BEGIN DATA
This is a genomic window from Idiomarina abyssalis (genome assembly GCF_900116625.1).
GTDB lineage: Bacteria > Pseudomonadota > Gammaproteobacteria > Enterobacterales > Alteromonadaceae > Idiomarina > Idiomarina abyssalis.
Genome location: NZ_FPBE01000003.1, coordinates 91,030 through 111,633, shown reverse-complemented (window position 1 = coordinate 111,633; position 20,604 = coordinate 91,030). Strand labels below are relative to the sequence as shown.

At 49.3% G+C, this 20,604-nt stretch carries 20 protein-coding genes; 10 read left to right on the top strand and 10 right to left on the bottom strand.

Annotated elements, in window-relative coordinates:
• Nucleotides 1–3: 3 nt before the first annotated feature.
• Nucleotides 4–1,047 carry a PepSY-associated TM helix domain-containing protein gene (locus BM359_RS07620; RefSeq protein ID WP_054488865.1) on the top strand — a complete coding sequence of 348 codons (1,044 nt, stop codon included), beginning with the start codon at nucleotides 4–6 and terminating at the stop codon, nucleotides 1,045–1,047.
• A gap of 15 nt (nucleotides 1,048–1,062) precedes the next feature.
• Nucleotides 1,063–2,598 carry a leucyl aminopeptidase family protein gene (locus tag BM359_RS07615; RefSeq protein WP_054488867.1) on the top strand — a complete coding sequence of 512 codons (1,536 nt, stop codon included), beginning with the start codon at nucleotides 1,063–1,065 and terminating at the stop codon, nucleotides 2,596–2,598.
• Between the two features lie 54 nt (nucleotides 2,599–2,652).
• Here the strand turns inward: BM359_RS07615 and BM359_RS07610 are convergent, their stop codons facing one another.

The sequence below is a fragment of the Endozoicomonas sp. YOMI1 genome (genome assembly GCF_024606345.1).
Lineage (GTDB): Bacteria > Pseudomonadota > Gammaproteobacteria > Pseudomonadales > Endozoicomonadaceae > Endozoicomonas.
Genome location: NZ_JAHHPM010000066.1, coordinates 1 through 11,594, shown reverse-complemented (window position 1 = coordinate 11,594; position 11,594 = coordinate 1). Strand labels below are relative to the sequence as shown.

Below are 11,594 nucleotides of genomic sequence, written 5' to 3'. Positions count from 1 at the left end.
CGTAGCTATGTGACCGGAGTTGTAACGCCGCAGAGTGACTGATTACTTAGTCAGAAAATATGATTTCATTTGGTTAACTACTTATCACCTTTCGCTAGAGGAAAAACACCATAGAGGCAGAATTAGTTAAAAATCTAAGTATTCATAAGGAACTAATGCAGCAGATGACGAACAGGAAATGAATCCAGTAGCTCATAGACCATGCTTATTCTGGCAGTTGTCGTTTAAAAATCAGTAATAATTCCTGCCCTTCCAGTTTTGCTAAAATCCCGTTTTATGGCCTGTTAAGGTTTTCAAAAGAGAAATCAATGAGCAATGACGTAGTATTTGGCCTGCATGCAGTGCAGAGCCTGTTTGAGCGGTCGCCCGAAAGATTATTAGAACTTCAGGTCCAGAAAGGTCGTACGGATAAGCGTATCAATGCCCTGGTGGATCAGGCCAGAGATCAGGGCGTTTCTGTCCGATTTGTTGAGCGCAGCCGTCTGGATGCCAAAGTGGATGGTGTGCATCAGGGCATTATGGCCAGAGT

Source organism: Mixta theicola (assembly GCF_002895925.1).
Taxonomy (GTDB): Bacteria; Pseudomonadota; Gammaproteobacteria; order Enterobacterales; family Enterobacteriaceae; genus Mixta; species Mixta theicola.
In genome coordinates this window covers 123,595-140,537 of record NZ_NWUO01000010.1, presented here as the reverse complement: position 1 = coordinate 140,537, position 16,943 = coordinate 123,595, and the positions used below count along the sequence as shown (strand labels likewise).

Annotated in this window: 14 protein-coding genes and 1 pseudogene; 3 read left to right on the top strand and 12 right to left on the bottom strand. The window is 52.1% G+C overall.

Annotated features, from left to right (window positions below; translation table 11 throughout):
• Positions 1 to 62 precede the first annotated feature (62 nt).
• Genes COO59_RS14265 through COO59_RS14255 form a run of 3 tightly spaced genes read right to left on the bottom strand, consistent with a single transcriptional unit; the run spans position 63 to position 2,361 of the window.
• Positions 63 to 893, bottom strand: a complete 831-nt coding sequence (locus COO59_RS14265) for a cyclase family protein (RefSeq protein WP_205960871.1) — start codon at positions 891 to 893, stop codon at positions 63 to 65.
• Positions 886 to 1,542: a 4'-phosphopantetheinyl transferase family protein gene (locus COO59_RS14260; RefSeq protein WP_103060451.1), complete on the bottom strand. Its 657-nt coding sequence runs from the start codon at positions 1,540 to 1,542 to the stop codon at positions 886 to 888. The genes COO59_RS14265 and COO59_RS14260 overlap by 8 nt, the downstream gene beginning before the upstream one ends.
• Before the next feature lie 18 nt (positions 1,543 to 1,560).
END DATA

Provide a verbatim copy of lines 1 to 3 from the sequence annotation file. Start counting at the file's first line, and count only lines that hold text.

This is a genomic window from Idiomarina abyssalis (genome assembly GCF_900116625.1).
GTDB lineage: Bacteria > Pseudomonadota > Gammaproteobacteria > Enterobacterales > Alteromonadaceae > Idiomarina > Idiomarina abyssalis.
Genome location: NZ_FPBE01000003.1, coordinates 91,030 through 111,633, shown reverse-complemented (window position 1 = coordinate 111,633; position 20,604 = coordinate 91,030). Strand labels below are relative to the sequence as shown.